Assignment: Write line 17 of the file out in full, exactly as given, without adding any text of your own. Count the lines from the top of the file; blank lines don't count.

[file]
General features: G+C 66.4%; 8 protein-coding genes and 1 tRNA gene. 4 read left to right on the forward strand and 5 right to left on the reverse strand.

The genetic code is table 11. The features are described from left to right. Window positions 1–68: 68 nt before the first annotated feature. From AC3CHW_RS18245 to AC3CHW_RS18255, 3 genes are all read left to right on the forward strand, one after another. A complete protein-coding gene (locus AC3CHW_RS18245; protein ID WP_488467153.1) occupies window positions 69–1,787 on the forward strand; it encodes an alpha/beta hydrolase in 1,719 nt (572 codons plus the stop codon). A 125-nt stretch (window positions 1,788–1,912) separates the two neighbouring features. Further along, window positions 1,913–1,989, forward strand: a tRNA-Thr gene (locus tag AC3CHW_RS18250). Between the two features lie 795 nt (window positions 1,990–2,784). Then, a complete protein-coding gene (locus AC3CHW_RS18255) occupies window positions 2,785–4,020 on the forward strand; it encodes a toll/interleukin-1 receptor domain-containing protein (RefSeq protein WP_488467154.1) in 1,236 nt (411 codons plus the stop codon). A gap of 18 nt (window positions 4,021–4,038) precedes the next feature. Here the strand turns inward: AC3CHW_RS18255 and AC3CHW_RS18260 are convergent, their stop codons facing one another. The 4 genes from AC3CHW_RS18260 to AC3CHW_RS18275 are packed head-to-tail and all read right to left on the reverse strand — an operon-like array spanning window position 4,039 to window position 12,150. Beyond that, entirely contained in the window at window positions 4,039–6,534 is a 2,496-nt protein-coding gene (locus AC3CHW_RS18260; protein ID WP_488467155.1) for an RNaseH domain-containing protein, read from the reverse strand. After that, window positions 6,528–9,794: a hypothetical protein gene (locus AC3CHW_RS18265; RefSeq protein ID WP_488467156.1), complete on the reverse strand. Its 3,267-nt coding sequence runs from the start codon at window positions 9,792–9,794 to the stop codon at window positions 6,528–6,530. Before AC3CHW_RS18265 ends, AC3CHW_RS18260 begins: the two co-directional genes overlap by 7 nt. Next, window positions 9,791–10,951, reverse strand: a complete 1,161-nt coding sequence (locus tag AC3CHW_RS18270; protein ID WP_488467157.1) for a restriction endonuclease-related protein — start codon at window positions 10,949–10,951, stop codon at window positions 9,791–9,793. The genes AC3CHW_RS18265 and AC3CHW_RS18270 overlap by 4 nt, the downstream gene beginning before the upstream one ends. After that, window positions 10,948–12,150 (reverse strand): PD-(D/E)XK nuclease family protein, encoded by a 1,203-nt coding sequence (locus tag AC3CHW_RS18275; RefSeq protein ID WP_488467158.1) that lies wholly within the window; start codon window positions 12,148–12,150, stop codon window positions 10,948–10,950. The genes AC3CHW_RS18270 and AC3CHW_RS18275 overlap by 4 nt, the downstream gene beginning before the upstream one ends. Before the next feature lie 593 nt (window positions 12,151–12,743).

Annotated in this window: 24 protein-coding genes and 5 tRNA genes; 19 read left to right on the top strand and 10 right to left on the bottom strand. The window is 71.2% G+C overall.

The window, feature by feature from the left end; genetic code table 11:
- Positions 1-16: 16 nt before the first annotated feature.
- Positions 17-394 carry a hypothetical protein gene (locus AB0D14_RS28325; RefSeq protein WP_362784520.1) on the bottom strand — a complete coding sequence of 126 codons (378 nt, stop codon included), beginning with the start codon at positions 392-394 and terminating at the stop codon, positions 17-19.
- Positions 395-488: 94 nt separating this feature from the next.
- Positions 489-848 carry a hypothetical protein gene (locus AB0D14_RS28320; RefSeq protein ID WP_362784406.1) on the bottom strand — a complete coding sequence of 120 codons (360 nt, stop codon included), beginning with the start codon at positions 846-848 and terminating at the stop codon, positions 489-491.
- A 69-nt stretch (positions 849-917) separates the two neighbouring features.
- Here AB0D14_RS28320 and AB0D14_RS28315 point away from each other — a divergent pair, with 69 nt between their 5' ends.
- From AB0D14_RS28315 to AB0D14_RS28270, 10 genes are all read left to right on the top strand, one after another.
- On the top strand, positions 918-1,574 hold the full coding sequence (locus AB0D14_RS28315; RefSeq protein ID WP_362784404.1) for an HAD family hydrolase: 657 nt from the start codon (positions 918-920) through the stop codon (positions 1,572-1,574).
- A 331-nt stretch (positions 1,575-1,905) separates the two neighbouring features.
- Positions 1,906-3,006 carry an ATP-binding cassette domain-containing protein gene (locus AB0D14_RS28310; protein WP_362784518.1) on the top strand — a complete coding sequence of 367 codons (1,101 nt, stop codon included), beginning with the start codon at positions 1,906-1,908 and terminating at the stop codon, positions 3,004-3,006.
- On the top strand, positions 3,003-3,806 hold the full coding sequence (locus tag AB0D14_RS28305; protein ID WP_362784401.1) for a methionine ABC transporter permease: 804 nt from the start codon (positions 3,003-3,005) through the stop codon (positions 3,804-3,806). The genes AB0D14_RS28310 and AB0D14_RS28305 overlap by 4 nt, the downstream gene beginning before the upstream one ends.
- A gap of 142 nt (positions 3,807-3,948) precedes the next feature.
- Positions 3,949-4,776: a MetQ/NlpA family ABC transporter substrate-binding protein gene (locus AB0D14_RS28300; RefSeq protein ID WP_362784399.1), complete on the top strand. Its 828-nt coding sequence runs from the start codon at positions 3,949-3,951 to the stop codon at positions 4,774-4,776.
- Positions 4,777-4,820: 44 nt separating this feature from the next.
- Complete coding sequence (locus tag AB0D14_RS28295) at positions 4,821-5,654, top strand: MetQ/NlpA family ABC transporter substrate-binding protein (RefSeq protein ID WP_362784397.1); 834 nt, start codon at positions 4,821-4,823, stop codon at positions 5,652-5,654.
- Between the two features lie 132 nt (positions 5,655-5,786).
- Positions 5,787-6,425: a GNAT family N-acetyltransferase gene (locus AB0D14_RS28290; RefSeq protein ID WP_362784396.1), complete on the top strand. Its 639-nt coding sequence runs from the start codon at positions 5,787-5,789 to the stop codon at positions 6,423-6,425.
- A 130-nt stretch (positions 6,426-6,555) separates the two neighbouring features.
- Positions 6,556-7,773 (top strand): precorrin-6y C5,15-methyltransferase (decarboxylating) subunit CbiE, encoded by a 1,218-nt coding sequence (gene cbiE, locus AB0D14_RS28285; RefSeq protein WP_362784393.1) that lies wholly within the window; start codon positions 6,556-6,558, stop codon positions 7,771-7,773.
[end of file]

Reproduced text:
- Positions 3,949-4,776: a MetQ/NlpA family ABC transporter substrate-binding protein gene (locus AB0D14_RS28300; RefSeq protein ID WP_362784399.1), complete on the top strand. Its 828-nt coding sequence runs from the start codon at positions 3,949-3,951 to the stop codon at positions 4,774-4,776.